Even though humans have reared dogs for many years now, howling at night is a disturbing behavior that most people don’t understand.
Howling is that long wailing sound that dogs produce.
Many perceive howling as a sign of distress while others believe the myth that it’s a sign of a bad omen.
This belief isn’t true for howling in dogs has no link to how events occur naturally.
Furthermore, there’s no scientific evidence that proves it.
Why would a dog howl at night? There are many underlined reasons for these prolonged cries. Howling is a sign of communication among dogs. It is also a way of sending a signal to other dogs within their territory.
Howling is a way of communication in dogs the same way people communicate by talking.
Dogs howl when they are separated from a pack.
This is evidenced by the fact that when one dog starts howling, other dogs within the surrounding will start howling when they hear that cry.
In some cases, a dog will howl at night simply because they heard loud sirens within the neighborhood.
Let’s take a wider look into more reasons.
1. Dogs Howl to Attract Your Attention
Dogs have many tricks to capture their owner’s attention and howling is one of them.
Depending on the breeds, some dogs may prefer howling to attract their owner’s attention.
Breeds such as American Eskimo, German Shepherd, Siberian, and beagles will make noise such as howling to get your attention.
Your dog can be quite clever and he or she knows that by howling at night, they will be given attention quickly.
Many dog owners tend to react quickly, because this sound is annoying, not only to them but also to other people.
2. Dogs Howl to Make Speak to Each Other
All creatures have a language of communicating among themselves.
For example, humans communicate with each other by words.
Dogs, like wolves, use howling as a tool for vocal communication among themselves.
Dogs howl to send messages about their current location to lost members of their pack.
This sound helps them to trace each other.
Your dog can start howling when he or she hears other dogs howling in the neighborhood.
It is a way of reassuring each other that they’re still together.
3. Separation Anxiety
In their natural habitat, dogs would live in packs.
They are inclined to be with other dogs and loneliness is not their thing.
When a dog feels separated from a pack he’ll start howling to send a message to other dogs who in turn will start howling.
You’ll notice that when a stray dog is separated from others, he starts wailing as the others wail too.
When young puppies are separated from their mother, they will howl in distress.
Wailing is a sign of distress caused by separation from other dogs.
4. Owner Separation
Dogs rarely howl during the day.
During the daytime, dog owners are near and the dogs will mainly be resting or playing peacefully.
Trouble sets in in the middle of the night when you are woken up by loud howls.
When everything is quiet at night and everyone is asleep, dogs feel that they’ve been separated from their owners.
This is because they are attached to humans around them.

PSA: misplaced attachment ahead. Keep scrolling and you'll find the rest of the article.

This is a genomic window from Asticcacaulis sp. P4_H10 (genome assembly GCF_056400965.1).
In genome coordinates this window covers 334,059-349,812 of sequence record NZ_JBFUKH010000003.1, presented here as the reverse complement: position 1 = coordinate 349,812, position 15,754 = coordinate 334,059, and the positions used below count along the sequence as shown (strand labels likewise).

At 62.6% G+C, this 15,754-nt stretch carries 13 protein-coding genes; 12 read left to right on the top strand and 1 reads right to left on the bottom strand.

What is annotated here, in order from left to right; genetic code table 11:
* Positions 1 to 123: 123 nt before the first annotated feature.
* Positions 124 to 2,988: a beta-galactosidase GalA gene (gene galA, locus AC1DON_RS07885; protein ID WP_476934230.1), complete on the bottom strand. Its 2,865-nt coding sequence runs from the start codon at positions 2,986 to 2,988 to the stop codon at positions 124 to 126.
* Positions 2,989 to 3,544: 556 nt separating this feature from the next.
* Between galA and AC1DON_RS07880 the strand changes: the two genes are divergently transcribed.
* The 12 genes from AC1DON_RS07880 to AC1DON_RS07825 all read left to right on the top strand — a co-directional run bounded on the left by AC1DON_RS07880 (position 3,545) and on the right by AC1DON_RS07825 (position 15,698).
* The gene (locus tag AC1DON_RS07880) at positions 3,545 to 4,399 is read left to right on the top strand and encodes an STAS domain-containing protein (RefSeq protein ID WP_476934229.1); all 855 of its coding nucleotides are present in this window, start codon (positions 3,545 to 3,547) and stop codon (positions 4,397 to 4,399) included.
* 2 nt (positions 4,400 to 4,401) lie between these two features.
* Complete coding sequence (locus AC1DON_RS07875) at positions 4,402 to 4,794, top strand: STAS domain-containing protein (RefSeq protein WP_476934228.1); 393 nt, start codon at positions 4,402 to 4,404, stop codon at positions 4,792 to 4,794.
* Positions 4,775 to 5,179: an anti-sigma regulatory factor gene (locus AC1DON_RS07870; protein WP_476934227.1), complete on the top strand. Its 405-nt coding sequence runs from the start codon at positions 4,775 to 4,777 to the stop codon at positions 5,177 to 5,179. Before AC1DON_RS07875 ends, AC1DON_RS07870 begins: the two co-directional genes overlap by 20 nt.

In this distress, they start howling in order to attention from their sleeping owners.
5. Excitement Over a Success
Howling in dogs is an expression of excitement about success.
Wild dogs howl when they get success after a hunting trip.
Domestic dogs also have their ways of expressing happiness over success.
As we’ve seen earlier that howling is a communication tool among dogs, domestic dogs will howl to call the owner’s attention to share in their joy too.
6. Calling for Help from Injury or Illness
Prolonged howling in dogs indicates an underlined medical issue or injury.
The same way children cry loudly when they get hurt, dogs too howl to express the pain they are going through.
You need to keenly observe your dog when he or she howls.
If the howling stops after a short time, you can assume all is well.
But if the howling lasts for long, he could be sick.
For example, if a dog is suffering from canine dementia, he will howl to express the pain he’s going through.
If your dog’s howling is prolonged, you should visit a vet.
7. Response To External Sounds
External noises may trigger howling in dogs.
This is because dogs find this noise to be exciting or resembling that of a howling dog.
When your dog hears the sound alarms or sirens within the neighborhood, he or she will start howling in response to the sound.
This response is similar to that when they hear other dogs howling within the surrounding.
8. Disturbance By External Sounds
Your dog can be howling to express his sadness when he or she is irritated by unexpected sounds at night.
Dogs within quiet neighborhoods can easily get annoyed at the sound of unexpected loud noise.
This is simply because they are not used to such noises within their surroundings.
For example, your dog could start howling at the sound of an ambulance siren within the surrounding.
Dog breeds such as Huskies, Dachshunds, and American Eskimos express their dissatisfaction mostly by loud howls.
9. Territorial Encroachment
Dogs like wolves possess territories and defend their boundaries.
If a nonmember of their pack invades the territory, they can start howling to alert each other, as though to say, “be alert, a stranger is attacking.”
This alert is also meant to scare off the “intruder” from encroaching their territory.
All dogs howl but the frequency is dependent on the breed. Alaskan Huskies, American Eskimos, and Dachshunds howl more than others.
Even so, howling communicates many things to us.
Your dog could be demanding attention, he or she could be feeling pack separation anxiety or just howling in response to some loud noise within the neighborhood.
If your dog howls consistently, you shouldn’t ignore it — consider visiting a veterinarian.